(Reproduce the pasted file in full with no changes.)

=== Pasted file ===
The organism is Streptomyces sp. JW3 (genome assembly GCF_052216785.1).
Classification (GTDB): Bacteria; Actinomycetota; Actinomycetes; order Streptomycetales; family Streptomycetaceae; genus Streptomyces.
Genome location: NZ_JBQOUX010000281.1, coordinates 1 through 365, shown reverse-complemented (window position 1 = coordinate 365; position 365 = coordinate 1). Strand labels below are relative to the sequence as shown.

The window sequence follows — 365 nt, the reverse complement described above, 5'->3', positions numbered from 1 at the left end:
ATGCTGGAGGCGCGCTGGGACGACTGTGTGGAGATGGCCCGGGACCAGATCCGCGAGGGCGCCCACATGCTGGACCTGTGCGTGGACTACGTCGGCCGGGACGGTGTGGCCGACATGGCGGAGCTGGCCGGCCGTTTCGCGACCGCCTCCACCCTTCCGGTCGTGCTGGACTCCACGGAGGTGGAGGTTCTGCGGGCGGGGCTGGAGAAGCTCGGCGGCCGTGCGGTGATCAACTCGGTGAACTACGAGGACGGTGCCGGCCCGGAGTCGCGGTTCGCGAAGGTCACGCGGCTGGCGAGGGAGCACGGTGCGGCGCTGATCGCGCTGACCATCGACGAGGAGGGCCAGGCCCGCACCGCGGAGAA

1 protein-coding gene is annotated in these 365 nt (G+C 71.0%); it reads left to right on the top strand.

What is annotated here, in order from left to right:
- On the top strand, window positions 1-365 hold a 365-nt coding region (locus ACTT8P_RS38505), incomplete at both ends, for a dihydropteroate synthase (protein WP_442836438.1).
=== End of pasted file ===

The organism is Streptomyces sp. JW3 (genome assembly GCF_052216785.1).
Classification (GTDB): Bacteria; Actinomycetota; Actinomycetes; order Streptomycetales; family Streptomycetaceae; genus Streptomyces.
Genome location: NZ_JBQOUX010000281.1, coordinates 1 through 365, shown reverse-complemented (window position 1 = coordinate 365; position 365 = coordinate 1). Strand labels below are relative to the sequence as shown.

The window sequence follows — 365 nt, the reverse complement described above, 5'->3', positions numbered from 1 at the left end:
ATGCTGGAGGCGCGCTGGGACGACTGTGTGGAGATGGCCCGGGACCAGATCCGCGAGGGCGCCCACATGCTGGACCTGTGCGTGGACTACGTCGGCCGGGACGGTGTGGCCGACATGGCGGAGCTGGCCGGCCGTTTCGCGACCGCCTCCACCCTTCCGGTCGTGCTGGACTCCACGGAGGTGGAGGTTCTGCGGGCGGGGCTGGAGAAGCTCGGCGGCCGTGCGGTGATCAACTCGGTGAACTACGAGGACGGTGCCGGCCCGGAGTCGCGGTTCGCGAAGGTCACGCGGCTGGCGAGGGAGCACGGTGCGGCGCTGATCGCGCTGACCATCGACGAGGAGGGCCAGGCCCGCACCGCGGAGAA

1 protein-coding gene is annotated in these 365 nt (G+C 71.0%); it reads left to right on the top strand.

What is annotated here, in order from left to right:
- On the top strand, window positions 1-365 hold a 365-nt coding region (locus ACTT8P_RS38505), incomplete at both ends, for a dihydropteroate synthase (protein WP_442836438.1).